a student referring to George McCormick: "I had a deep epiphaney when I heard George MacCormic read. Well, actually two. I never woulda believed I could get into a story that was read. He was really good, speaking and writing. Also, he talked about seeing a poor white woman abused and he didn't do nothing about it. Made him feel bad. This was when he was a kid. He said some stuff I won't pretend to understand about social lines and couldn't cross them I guess cuz hew wasn't poor and she was. But it made me think he didn't do nothing to help because he couldn't do nothing. The woman crawled under a dumpster she didn't go into the store. So she didn't want help and no kid was gonna help her unless he had money she coulda used. The epiphaney part was in my thinking that we do this all the time. We like to think we could stop the world's problems. We drop a bomb and think we've done something. But the misery goes on and what hurts us most is we can't do a damn thing about it."
from a student: "Elizabeth Raby’s work is sweet and gentle, the thoughts of an older woman as she looks upon the world through the eyes of experience. Her poem “Multiflora” is especially beautiful. She talks about her mother, whose husband picked her a multiflora rose corsage when Raby was very young. Years later, Raby sees multiflora roses and instantly recalls her mother. She describes her mother in heart-touching language, as the mother who “filled her life, but who simply was.” Her description of her mother as the most beautiful woman who ever lived reverberates in the hearts of her listeners."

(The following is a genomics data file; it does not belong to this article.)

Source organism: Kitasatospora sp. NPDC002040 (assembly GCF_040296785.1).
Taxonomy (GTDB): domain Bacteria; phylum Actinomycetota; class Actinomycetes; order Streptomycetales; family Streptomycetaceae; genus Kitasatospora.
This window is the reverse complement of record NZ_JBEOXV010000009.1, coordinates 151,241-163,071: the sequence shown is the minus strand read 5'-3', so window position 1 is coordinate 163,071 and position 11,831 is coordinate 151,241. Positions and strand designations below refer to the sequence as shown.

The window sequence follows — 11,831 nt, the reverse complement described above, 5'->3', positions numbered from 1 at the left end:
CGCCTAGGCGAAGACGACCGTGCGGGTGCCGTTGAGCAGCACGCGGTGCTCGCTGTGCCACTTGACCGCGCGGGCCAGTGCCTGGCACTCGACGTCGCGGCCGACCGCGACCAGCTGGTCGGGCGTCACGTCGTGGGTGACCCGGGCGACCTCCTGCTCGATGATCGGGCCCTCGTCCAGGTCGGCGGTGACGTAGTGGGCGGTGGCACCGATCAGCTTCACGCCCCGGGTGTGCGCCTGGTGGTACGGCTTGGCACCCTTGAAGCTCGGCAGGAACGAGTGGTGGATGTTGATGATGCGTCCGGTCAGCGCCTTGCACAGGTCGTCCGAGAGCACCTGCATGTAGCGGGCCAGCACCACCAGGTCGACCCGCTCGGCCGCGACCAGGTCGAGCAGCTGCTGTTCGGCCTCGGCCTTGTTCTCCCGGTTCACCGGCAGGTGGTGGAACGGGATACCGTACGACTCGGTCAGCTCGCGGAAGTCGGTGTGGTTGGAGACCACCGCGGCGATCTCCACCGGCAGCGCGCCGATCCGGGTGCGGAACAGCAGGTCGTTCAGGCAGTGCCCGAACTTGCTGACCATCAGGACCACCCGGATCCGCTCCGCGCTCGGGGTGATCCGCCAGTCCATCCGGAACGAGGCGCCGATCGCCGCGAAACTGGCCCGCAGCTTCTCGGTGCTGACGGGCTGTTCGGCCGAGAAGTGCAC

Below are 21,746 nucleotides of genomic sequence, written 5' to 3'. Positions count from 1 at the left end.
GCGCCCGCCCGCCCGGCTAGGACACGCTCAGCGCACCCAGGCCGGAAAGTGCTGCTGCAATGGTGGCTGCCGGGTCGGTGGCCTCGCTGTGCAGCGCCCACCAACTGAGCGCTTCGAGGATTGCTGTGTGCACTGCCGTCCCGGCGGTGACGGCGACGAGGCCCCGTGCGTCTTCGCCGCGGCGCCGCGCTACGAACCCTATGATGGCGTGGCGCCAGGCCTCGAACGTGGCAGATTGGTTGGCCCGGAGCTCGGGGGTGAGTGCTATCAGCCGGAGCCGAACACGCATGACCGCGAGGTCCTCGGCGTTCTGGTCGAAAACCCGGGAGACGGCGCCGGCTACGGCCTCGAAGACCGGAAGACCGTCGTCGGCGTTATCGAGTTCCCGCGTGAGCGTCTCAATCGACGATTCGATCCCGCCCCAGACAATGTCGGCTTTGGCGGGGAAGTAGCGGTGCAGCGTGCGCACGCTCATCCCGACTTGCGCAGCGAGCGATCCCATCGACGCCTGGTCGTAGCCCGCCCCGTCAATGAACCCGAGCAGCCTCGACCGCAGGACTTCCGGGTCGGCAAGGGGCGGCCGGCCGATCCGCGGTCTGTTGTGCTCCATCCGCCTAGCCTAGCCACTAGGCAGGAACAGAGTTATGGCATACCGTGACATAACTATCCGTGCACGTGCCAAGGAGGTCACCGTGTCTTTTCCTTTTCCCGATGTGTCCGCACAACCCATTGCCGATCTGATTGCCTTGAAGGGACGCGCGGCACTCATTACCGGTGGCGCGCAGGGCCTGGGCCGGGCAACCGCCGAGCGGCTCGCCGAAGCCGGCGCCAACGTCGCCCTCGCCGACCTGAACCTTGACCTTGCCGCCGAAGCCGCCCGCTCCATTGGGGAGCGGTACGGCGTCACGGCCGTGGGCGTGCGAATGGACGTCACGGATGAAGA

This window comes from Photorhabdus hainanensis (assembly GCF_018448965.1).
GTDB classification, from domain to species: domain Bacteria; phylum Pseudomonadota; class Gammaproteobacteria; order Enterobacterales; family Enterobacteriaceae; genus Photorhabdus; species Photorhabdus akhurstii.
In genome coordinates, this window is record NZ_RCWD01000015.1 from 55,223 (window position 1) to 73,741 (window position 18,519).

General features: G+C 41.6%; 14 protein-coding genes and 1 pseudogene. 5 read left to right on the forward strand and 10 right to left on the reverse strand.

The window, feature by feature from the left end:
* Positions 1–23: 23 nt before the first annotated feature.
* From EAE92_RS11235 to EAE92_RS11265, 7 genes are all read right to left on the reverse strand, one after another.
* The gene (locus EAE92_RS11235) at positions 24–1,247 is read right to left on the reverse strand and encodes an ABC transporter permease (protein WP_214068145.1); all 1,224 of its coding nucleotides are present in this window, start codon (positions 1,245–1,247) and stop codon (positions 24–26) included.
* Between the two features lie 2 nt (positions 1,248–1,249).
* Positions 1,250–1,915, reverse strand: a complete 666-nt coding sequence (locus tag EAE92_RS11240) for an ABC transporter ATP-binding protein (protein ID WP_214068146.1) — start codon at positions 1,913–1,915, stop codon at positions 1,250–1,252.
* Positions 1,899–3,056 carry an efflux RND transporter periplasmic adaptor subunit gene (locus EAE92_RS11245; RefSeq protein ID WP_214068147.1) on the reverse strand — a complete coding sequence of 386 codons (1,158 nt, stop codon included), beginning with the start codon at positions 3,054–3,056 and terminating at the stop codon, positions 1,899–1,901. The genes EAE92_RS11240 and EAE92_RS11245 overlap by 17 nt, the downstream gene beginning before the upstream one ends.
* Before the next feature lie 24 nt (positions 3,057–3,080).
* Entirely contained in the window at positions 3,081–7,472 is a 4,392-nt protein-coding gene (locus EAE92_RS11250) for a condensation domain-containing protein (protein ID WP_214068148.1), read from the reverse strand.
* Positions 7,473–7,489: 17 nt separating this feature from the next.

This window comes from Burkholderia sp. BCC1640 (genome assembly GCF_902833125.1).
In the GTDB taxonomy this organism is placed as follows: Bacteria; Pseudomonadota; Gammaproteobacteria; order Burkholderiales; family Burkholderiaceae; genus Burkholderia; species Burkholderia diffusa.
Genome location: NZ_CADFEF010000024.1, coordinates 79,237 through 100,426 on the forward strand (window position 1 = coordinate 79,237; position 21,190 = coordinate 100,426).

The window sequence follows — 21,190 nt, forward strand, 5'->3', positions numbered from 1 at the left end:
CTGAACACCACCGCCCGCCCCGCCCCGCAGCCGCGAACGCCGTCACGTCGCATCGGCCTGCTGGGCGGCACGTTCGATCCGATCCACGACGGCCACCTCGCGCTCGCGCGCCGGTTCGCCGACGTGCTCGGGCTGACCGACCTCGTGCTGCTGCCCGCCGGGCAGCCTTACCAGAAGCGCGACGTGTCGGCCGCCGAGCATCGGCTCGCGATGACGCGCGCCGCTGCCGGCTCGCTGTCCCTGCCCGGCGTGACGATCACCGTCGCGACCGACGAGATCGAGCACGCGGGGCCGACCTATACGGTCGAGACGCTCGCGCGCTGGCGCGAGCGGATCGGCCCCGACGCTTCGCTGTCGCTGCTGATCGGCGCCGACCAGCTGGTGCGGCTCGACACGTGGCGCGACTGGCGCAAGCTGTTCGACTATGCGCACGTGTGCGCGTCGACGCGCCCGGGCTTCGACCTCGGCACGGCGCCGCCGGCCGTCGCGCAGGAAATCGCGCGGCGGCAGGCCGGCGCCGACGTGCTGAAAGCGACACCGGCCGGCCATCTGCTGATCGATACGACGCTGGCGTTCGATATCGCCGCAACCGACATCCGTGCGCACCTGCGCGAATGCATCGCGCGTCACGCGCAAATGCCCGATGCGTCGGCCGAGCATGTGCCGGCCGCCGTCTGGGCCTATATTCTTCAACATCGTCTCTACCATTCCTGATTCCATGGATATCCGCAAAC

from a student: "The second writer that stood out was Dorothy Alexander, who seemed to be loved by everyone in the room before she even spoke. In her introductions she said a phrase which I think is very true for any artists, "I don't steal from other artists, but I am very impressionable." Her "bastardized form of poetry" as she called it was a work of prose with a poem following it, which I thought was very interesting. She writes of travle, life, childhood and other such things a woman experiences in her lifetime. My favorite work that she read was called "Barnyard Misogyny"."
from a student: "My hands down favorite was Leif! I was honored to give him the stone pottery plaque after his readings. That man can tell a story. He creates these loveable, and I'm sure not-so-loveable, characters who just seem to come to life right before your eyes, and ears. My favorite passage was the one about the man who made boats, and the rambunctious young boy who demanded he come to breakfast. Although westerns aren't typically what I'd read, I couldn't help but want more, so I bought it. Prose is my favorite form of storytelling, so he was my obvious choice."
it's not a competition, and sometimes only certain, verbal students see certain writers, but the beauty is that all of the authors are speaking to students in ways that always surprise us, ways that go beyond the classroom. Thank YOU, all of you!!!!! Ken Hada